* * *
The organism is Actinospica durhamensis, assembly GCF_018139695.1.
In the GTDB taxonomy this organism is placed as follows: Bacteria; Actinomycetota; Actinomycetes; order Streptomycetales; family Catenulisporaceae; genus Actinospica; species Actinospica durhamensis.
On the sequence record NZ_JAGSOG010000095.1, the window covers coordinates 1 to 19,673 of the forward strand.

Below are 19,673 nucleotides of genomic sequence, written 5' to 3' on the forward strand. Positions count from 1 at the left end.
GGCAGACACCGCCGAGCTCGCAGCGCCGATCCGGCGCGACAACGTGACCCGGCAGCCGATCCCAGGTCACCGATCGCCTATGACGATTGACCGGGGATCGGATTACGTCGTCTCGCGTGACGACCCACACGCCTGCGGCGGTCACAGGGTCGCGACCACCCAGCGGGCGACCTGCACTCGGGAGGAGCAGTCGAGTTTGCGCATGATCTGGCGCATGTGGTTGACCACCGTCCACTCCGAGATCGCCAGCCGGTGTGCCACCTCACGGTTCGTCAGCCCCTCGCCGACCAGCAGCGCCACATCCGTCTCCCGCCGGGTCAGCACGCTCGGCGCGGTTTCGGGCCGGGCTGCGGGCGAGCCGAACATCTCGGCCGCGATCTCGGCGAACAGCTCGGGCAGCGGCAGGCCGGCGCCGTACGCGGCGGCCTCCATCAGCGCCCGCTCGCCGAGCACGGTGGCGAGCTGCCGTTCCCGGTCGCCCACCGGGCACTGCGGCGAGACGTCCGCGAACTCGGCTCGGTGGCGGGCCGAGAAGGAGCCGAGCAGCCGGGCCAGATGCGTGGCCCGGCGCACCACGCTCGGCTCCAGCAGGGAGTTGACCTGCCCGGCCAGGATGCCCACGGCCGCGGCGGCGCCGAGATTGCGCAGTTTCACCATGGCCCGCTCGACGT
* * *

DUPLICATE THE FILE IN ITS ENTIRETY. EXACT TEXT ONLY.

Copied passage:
The organism is Actinospica durhamensis, assembly GCF_018139695.1.
In the GTDB taxonomy this organism is placed as follows: Bacteria; Actinomycetota; Actinomycetes; order Streptomycetales; family Catenulisporaceae; genus Actinospica; species Actinospica durhamensis.
On the sequence record NZ_JAGSOG010000095.1, the window covers coordinates 1 to 19,673 of the forward strand.

Below are 19,673 nucleotides of genomic sequence, written 5' to 3' on the forward strand. Positions count from 1 at the left end.
GGCAGACACCGCCGAGCTCGCAGCGCCGATCCGGCGCGACAACGTGACCCGGCAGCCGATCCCAGGTCACCGATCGCCTATGACGATTGACCGGGGATCGGATTACGTCGTCTCGCGTGACGACCCACACGCCTGCGGCGGTCACAGGGTCGCGACCACCCAGCGGGCGACCTGCACTCGGGAGGAGCAGTCGAGTTTGCGCATGATCTGGCGCATGTGGTTGACCACCGTCCACTCCGAGATCGCCAGCCGGTGTGCCACCTCACGGTTCGTCAGCCCCTCGCCGACCAGCAGCGCCACATCCGTCTCCCGCCGGGTCAGCACGCTCGGCGCGGTTTCGGGCCGGGCTGCGGGCGAGCCGAACATCTCGGCCGCGATCTCGGCGAACAGCTCGGGCAGCGGCAGGCCGGCGCCGTACGCGGCGGCCTCCATCAGCGCCCGCTCGCCGAGCACGGTGGCGAGCTGCCGTTCCCGGTCGCCCACCGGGCACTGCGGCGAGACGTCCGCGAACTCGGCTCGGTGGCGGGCCGAGAAGGAGCCGAGCAGCCGGGCCAGATGCGTGGCCCGGCGCACCACGCTCGGCTCCAGCAGGGAGTTGACCTGCCCGGCCAGGATGCCCACGGCCGCGGCGGCGCCGAGATTGCGCAGTTTCACCATGGCCCGCTCGACGT